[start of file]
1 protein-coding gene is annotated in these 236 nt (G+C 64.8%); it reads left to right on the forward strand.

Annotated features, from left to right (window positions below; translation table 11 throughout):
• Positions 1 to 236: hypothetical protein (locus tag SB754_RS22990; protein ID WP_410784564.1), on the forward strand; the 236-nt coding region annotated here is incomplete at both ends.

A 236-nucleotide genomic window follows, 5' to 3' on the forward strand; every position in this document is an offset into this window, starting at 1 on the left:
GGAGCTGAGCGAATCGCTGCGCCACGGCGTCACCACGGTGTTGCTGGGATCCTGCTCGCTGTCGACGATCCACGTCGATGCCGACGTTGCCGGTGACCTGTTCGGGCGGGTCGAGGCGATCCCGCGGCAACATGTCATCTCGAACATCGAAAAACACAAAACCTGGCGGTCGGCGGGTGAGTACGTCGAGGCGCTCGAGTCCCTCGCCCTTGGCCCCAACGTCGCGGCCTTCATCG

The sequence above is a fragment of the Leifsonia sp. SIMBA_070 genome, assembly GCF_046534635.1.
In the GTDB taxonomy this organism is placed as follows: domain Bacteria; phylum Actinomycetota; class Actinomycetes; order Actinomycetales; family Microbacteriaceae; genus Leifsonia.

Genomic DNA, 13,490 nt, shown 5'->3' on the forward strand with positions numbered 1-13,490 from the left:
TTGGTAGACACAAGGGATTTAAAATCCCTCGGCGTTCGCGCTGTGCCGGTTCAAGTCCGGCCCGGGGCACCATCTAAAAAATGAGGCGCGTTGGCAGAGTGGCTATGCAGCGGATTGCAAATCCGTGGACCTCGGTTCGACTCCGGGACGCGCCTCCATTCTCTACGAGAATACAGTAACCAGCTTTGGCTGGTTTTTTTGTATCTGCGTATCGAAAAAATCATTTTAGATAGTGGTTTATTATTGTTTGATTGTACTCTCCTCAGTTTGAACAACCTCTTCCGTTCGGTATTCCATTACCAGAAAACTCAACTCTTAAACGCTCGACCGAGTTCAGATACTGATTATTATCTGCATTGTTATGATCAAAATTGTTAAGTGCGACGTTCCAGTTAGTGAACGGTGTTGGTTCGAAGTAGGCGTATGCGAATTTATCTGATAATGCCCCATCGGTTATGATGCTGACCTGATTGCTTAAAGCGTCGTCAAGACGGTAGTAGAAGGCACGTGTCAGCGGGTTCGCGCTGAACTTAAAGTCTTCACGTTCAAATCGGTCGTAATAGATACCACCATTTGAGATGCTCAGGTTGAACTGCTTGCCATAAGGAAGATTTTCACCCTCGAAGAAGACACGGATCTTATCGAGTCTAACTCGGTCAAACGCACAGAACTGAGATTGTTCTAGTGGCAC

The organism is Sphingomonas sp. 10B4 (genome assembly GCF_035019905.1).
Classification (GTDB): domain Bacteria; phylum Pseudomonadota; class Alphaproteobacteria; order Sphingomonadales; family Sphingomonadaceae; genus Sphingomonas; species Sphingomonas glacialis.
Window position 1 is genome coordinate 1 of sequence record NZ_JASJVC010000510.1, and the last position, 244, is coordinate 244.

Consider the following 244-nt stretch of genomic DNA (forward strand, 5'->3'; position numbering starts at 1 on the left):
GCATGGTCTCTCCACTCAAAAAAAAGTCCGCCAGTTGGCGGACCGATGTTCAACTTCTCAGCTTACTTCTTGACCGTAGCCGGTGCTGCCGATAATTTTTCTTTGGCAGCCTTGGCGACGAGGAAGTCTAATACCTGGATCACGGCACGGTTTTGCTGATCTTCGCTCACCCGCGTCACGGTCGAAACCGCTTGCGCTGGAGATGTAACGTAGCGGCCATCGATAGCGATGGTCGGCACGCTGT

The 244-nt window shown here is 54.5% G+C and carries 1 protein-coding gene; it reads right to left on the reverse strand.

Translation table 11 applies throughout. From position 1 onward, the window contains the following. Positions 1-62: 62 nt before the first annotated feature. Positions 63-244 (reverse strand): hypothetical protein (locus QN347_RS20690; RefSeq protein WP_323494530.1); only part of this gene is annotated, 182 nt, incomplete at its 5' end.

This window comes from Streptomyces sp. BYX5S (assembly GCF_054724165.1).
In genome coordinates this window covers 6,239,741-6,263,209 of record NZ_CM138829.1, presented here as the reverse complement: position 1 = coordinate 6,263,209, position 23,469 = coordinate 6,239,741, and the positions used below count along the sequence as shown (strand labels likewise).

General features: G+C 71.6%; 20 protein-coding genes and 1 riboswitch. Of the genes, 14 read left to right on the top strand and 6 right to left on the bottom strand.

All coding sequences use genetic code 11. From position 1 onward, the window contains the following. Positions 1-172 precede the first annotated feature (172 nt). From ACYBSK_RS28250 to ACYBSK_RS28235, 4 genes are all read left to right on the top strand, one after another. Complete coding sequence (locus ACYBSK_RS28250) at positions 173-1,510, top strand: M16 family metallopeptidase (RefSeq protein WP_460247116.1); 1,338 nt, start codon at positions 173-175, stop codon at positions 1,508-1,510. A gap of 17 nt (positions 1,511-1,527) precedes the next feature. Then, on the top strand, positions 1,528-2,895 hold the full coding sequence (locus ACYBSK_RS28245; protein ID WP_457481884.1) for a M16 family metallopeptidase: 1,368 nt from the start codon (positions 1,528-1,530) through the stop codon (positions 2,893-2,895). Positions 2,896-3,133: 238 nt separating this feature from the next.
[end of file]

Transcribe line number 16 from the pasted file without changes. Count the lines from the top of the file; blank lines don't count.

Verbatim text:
Translation table 11 applies throughout. From position 1 onward, the window contains the following. Positions 1-62: 62 nt before the first annotated feature. Positions 63-244 (reverse strand): hypothetical protein (locus QN347_RS20690; RefSeq protein WP_323494530.1); only part of this gene is annotated, 182 nt, incomplete at its 5' end.